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I'd wanted to be a writer and when I came back to New York worked as a musician too, but I found my writing starting to get more and more referential to cinema.
I left L.A. and moved to Cleveland for four years in the early 2000s or whatever. I came back and thought that everything had changed. I was like, 'Oh my God, I don't think I ever fit in here. And wait, who are all of these celebrities that are not actors? Where did all of the actors go?'
Then I came up with this crazy idea just to walk out on the stage with no band at all and just start singing whatever came to mind. I actually fought the idea for a while because it seemed almost too radical, but it became obvious what I was supposed to be doing.
I came to the Steelers after four years of high school and four years of college, and now I look on my stay here as 13 years of postgraduate work; I think I'm ready for the world.
People have Plato's form in their mind of what a leader is, or what a C.E.O. is, and it is a bunch of elements that I really don't conform to at all. I've given this a lot of thought, and I came to the conclusion that I don't care.
Unless you burst into movies as a sex goddess, you're likely to play wives and mothers. I came into movies as a teenager in 'They Shoot Horses, Don't They' (1969) playing a pregnant waif from the Ozarks. I didn't get a chance to burst into movies in 'Body Heat.' My career isn't based on having a 23-inch waist and a big bust, though I do.
Sometimes I think my past life was unrealized. I met a tragic end - it might have been a car over a cliff. But it's true, I came from another time and place, and landed in Paris Hilton's backyard.
I saw why people died and how they died. I saw gunshot wounds and liver failure. It was a good learning experience, so I came regularly on weekends and holidays.
I came to politics later in life so I bring a different life experience to it.
Dad said that he was prouder of me than he'd ever been when I came out.
I came from a small town and at school in one class there was me, a member from Depeche Mode and someone who went on to join The Cure. That was all in one class of 30 kids.
I came to architecture from building. Because my father was a builder, everybody was - and is - a builder in my family.
I came away from the forums with a profound concern about the highly addictive and destructive nature of methamphetamine. Families are torn apart, lives are destroyed and treatment is difficult to get.
I always wanted to be a filmmaker and became one through sheer single-mindedness. I came to filmmaking from a background in graphic design. I went to film school at Newcastle Polytechnic.
When 'Raw Like Sushi' came out in the U.S., I wasn't considered to be black enough. They didn't really know where to put me. The music wasn't 'black black' sounding. It wasn't R&B; it wasn't straight up hip-hop, although obviously in that dimension and world.
I jumped off a cliff backwards for 'I Am Number Four,' which was pretty cool. I'd never done that before. It took seven takes from different angles and luckily there were no injuries. I came close, though. My head nearly hit the rock at one point.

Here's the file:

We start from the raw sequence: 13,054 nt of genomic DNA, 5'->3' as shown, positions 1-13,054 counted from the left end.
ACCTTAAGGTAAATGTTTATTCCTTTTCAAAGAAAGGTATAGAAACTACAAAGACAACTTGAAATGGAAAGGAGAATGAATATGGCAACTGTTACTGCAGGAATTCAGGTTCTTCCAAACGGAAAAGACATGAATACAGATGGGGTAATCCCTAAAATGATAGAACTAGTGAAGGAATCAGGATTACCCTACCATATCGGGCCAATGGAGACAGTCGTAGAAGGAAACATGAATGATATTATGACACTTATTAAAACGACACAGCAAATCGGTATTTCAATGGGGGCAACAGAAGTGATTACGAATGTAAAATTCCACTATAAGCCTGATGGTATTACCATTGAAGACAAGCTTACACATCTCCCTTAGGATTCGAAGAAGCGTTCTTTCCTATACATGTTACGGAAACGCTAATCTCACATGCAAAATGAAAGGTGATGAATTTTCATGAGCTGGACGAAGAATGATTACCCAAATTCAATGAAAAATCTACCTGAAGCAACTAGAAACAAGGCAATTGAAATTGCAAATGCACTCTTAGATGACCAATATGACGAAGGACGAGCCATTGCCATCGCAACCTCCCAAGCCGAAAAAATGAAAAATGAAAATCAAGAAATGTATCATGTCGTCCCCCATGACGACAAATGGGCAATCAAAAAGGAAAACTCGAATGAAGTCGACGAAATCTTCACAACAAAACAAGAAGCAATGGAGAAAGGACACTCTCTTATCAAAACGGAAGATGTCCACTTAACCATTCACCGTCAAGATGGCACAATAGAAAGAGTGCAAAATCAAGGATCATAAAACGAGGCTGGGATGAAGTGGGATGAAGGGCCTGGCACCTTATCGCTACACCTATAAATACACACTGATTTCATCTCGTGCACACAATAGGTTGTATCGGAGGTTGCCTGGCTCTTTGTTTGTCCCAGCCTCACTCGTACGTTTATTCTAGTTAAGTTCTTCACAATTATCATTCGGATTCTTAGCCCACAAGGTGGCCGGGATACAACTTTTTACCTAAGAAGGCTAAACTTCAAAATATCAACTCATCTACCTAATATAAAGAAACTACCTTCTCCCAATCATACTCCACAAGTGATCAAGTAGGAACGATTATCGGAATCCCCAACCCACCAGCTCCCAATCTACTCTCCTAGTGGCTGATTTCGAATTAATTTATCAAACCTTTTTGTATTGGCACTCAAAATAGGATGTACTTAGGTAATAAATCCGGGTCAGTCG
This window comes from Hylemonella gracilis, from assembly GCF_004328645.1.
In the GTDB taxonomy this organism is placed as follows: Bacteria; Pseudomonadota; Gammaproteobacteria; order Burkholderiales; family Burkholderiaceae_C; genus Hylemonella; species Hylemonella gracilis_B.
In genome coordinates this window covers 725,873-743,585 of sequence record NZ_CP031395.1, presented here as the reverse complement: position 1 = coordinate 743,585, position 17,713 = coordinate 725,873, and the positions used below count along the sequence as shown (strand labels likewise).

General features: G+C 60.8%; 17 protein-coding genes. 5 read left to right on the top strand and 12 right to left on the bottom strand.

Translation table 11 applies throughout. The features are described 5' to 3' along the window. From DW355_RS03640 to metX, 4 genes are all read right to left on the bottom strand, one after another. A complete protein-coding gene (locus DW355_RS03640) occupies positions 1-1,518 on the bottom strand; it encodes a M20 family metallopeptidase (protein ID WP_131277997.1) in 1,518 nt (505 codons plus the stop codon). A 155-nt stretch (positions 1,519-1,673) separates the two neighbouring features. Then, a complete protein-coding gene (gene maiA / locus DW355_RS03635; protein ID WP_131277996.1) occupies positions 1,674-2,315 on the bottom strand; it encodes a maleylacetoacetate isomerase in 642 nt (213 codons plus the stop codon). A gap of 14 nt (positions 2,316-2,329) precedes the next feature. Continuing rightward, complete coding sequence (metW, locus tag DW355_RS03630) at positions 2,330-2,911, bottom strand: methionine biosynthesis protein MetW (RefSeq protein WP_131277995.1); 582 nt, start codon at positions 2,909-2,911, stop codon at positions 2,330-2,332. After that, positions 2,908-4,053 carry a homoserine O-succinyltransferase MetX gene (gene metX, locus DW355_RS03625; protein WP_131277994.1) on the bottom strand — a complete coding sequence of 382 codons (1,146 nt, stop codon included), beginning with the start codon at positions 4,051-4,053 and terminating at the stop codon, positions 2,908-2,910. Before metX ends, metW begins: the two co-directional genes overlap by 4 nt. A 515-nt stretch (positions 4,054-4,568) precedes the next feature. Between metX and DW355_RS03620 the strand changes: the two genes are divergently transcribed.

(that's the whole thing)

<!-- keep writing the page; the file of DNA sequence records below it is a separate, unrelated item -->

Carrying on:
I created the Dikembe Mutombo Foundation back in 1997 for the purpose of going in and improving the living conditions of my people on the African continent, especially in the Democratic Republic of Congo where I came from. Out first mission was to go and build a new hospital. Our next mission was to build a school.
If you look at my career, I kind of got progressively better and better and better. I came closer to the top.
Through these offices it was my privilege to get to know almost every Jewish person, and those whom I did not come to know through these offices I came to know through love and a desire to know my brethren, the members of my people.
Shmuel Yosef Agnon
There's something magical about film, it's the ultimate for me, because it's kind of permanent - inasmuch as anything is. When I went to see Buster Keaton when I was about 14 and I came out of the cinema having really laughed at this film which had been made 50 years before, I thought: That's immortality. It's fantastic.
I came to Hong Kong when I was five, but we didn't have any relatives in Hong Kong. My mom is a big movie fan, and she watched all kinds of movies, so when I was a kid, basically, we went to watch a movie every day.
People see poverty all around them in India, but they are desensitized or immune to it. I came to the conclusion that poverty is driven by lack of education.
With my daughter, who at the time was one, my domestic life needed to take more precedent and really with my own self I needed to develop quite a bit more. So that put Blur down the list of priorities quite a lot by the time I came to thinking about it.
After a couple of failed attempts, I came up with a weird tuning where I was dropping the G string down a step so that it became a seventh, and it got me to a place where I could play all these figures fairly easily. It was not an easy thing to work out.
I came back to performing with a different attitude about performing and myself. I wasn't expecting perfection any more, just hoping for an occasional inspiration.
Martin Luther King, Jr.
John F. Kennedy
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